Last November the Money Programme revealed how large numbers of customers were successfully taking court action to retrieve charges made by their banks for exceeding overdraft limits and for other bank account ‘misdemeanours’.
Such charges are a major money spinner for the UK banks. Whilst it is unclear exactly how much UK banks earn from them, best estimates suggest a figure of between £2 billion and £3.5 billion a year. The consumer campaign against these charges has made the banks start to talk about the possibility of charging all customers for current accounts to compensate for the revenue stream that would be lost if these unauthorised overdraft charges are deemed unfair.
Arguably the court cases are being won by customers because the banks are not adequately defending the actions - relying only on a written defence and not turning up in court to argue their case. This tactic has resulted in judicial criticism from several County Court judges. Additionally some banks have been settling cases out of court, perhaps because the time and cost of even a limited defence in court is not viewed as being cost effective even if judgment is made in their favour.
Over the past twelve months the story has developed further, with attention focussing on action to clarify the legality of these bank charges.
In March the Office of Fair Trading (OFT) announced a formal investigation into the fairness of unauthorised overdraft charges. This followed on from the OFT’s initial review where it concluded that it shared public concern about the level and incidence of such charges. The OFT recognised, though, that applying the general principles it had set out in 2006 in respect of credit card charges - where the OFT recommended a maximum default charge of £12 - was not straightforward.
Subsequently, in April, the OFT announced details of a more wide ranging investigation into bank charges - including the examination of so-called ‘free banking’ and the implications of moving towards the charging of customers for provision of current account. This investigation sits alongside that into the fairness of unauthorised overdraft charges.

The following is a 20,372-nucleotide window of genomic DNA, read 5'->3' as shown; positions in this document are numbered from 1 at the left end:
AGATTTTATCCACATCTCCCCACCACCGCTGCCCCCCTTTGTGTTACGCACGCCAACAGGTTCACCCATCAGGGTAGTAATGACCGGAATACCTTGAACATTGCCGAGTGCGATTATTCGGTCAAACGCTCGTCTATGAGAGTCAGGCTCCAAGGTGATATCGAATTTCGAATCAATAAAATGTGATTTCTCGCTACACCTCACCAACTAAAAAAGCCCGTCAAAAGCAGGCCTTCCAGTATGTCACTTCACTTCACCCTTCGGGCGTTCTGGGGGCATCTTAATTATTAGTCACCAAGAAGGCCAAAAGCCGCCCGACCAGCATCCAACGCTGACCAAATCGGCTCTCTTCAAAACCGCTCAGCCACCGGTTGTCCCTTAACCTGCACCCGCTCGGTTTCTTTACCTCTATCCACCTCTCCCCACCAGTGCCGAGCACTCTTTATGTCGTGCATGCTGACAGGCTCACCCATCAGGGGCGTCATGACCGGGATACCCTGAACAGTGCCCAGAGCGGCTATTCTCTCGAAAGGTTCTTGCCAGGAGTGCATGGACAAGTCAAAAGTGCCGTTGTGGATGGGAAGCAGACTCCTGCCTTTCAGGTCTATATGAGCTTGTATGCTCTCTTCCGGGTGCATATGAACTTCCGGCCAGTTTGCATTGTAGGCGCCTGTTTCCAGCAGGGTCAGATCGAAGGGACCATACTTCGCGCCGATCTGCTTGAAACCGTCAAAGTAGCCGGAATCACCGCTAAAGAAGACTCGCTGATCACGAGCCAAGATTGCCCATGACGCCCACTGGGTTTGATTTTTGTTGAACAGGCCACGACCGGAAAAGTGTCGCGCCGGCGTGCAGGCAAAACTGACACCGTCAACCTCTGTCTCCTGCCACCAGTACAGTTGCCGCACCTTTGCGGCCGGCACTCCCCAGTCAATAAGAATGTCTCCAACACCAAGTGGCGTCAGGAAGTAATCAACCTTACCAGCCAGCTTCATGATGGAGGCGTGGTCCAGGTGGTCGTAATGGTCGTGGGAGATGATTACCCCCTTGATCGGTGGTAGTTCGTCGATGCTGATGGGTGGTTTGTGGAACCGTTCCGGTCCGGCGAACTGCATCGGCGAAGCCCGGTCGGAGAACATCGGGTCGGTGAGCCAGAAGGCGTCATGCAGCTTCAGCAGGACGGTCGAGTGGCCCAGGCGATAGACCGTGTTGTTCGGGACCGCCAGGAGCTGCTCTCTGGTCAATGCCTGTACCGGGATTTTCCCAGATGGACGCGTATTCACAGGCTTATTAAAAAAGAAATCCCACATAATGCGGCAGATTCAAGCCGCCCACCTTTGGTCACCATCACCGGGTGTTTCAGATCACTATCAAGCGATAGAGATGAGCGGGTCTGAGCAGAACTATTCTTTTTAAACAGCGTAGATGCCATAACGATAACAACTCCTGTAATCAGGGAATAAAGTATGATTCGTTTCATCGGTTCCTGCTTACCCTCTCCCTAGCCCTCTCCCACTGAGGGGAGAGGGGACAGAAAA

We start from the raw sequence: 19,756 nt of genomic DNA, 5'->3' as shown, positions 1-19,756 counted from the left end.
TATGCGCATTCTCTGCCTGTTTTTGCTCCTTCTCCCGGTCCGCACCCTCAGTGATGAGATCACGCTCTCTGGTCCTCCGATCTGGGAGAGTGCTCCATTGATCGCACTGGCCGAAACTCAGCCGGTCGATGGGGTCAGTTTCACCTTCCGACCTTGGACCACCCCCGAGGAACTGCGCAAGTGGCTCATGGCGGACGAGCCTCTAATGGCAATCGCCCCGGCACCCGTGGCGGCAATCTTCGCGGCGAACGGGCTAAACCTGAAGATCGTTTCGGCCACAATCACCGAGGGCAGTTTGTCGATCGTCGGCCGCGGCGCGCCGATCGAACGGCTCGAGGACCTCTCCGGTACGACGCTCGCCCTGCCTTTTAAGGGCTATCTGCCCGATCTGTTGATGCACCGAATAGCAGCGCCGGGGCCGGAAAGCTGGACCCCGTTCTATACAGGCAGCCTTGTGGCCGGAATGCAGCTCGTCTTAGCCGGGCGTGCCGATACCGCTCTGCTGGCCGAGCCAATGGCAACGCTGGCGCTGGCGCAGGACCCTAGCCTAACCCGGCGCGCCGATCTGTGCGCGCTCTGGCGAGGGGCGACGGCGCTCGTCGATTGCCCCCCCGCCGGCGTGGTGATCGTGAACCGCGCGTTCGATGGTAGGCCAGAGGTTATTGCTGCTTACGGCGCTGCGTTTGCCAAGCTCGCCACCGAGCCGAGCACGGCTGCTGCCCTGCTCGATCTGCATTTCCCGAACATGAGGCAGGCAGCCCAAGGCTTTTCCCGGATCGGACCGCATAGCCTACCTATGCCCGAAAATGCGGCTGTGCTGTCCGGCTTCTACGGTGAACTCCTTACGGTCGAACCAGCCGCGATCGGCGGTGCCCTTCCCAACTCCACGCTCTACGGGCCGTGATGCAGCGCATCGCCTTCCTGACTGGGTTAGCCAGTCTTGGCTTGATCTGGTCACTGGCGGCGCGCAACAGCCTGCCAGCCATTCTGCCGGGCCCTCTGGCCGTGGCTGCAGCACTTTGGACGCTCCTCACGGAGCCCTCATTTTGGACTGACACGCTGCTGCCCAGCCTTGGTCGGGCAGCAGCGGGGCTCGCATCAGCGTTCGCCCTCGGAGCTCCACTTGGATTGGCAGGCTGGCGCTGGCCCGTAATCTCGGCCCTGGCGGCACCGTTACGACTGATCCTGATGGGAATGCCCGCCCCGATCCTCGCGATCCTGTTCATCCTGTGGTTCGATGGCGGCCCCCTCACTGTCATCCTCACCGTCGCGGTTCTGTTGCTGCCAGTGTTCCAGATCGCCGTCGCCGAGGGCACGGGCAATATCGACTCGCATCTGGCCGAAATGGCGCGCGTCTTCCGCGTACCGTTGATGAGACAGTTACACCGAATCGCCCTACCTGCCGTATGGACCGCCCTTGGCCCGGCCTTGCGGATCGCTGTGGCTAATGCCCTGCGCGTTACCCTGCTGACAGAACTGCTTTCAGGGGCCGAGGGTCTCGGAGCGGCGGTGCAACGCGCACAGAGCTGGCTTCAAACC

Then in May the Lloyds TSB became the first bank to successfully defend actions by customers trying to reclaim charges, with victories in the Birmingham and Lancaster County Courts. Other banks are now using these judgments to defend cases brought against them.
At the heart of the issue lies the question of whether the 1999 ‘Unfair Terms in Consumer Contract Regulations’ (UTCCRs) apply to unauthorised overdraft charges. The banks believe the rules do not apply; the OFT believes that they do. So given the lack of clarity the OFT launched proceedings in the High Court in July for a legal declaration on the applicability of the law. The other parties to the test case are the Abbey National, Barclays Bank, Clydesdale Bank, HBOS, HSBC, Lloyds TSB, the Royal Bank of Scotland and the Nationwide Building Society. Together these current account providers account for circa 90% of personal current accounts in the UK. The parties to the action are all interested in a timely and orderly resolution of this legal issue. Clearly the banks need to know where they stand on a matter which has attracted so much adverse publicity for them.
In September the OFT announced that it would consider dropping the test case if the banks unilaterally cut charges significantly. Under these circumstances it would no longer be in the interests of consumers to press on with the case. Currently, however, the OFT is still set to continue with its test case which is scheduled to be heard early in 2008.
The outcome of this case will shape the future not only for such overdraft charges but, in all likelihood, for the charging for the provision of current accounts for all customers.